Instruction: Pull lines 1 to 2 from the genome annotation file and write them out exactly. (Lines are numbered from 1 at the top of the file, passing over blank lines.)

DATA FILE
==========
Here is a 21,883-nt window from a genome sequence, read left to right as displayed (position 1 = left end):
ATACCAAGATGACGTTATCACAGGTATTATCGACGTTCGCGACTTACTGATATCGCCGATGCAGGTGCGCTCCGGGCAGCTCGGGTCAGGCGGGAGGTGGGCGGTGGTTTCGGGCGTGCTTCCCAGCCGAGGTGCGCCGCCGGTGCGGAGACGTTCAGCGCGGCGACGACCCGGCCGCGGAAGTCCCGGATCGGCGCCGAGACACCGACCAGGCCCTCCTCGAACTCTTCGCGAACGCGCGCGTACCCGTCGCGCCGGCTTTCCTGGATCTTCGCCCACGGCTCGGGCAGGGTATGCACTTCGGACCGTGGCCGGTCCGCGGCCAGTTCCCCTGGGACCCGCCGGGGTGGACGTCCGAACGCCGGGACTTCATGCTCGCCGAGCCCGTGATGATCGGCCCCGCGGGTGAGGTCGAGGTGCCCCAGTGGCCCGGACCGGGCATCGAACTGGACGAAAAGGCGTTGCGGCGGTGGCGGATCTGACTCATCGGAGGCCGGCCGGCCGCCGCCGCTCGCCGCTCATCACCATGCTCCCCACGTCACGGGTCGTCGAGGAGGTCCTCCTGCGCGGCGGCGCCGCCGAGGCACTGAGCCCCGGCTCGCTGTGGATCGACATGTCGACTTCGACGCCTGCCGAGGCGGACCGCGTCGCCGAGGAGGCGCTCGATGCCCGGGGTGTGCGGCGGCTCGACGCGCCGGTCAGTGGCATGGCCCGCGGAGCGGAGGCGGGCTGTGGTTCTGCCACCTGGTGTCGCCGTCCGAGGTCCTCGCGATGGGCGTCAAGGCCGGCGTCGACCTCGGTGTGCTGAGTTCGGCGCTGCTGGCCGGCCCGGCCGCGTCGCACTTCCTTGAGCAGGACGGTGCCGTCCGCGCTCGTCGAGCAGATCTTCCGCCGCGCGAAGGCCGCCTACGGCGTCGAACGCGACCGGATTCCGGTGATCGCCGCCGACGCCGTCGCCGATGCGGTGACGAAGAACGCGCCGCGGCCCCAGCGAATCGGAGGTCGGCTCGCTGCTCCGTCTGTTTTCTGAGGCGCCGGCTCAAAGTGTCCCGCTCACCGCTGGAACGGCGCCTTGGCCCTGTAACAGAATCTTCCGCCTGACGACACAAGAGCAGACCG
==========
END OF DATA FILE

Here is a 21,883-nt window from a genome sequence, read left to right as displayed (position 1 = left end):
ATACCAAGATGACGTTATCACAGGTATTATCGACGTTCGCGACTTACTGATATCGCCGATGCAGGTGCGCTCCGGGCAGCTCGGGTCAGGCGGGAGGTGGGCGGTGGTTTCGGGCGTGCTTCCCAGCCGAGGTGCGCCGCCGGTGCGGAGACGTTCAGCGCGGCGACGACCCGGCCGCGGAAGTCCCGGATCGGCGCCGAGACACCGACCAGGCCCTCCTCGAACTCTTCGCGAACGCGCGCGTACCCGTCGCGCCGGCTTTCCTGGATCTTCGCCCACGGCTCGGGCAGGGTATGCACTTCGGACCGTGGCCGGTCCGCGGCCAGTTCCCCTGGGACCCGCCGGGGTGGACGTCCGAACGCCGGGACTTCATGCTCGCCGAGCCCGTGATGATCGGCCCCGCGGGTGAGGTCGAGGTGCCCCAGTGGCCCGGACCGGGCATCGAACTGGACGAAAAGGCGTTGCGGCGGTGGCGGATCTGACTCATCGGAGGCCGGCCGGCCGCCGCCGCTCGCCGCTCATCACCATGCTCCCCACGTCACGGGTCGTCGAGGAGGTCCTCCTGCGCGGCGGCGCCGCCGAGGCACTGAGCCCCGGCTCGCTGTGGATCGACATGTCGACTTCGACGCCTGCCGAGGCGGACCGCGTCGCCGAGGAGGCGCTCGATGCCCGGGGTGTGCGGCGGCTCGACGCGCCGGTCAGTGGCATGGCCCGCGGAGCGGAGGCGGGCTGTGGTTCTGCCACCTGGTGTCGCCGTCCGAGGTCCTCGCGATGGGCGTCAAGGCCGGCGTCGACCTCGGTGTGCTGAGTTCGGCGCTGCTGGCCGGCCCGGCCGCGTCGCACTTCCTTGAGCAGGACGGTGCCGTCCGCGCTCGTCGAGCAGATCTTCCGCCGCGCGAAGGCCGCCTACGGCGTCGAACGCGACCGGATTCCGGTGATCGCCGCCGACGCCGTCGCCGATGCGGTGACGAAGAACGCGCCGCGGCCCCAGCGAATCGGAGGTCGGCTCGCTGCTCCGTCTGTTTTCTGAGGCGCCGGCTCAAAGTGTCCCGCTCACCGCTGGAACGGCGCCTTGGCCCTGTAACAGAATCTTCCGCCTGACGACACAAGAGCAGACCG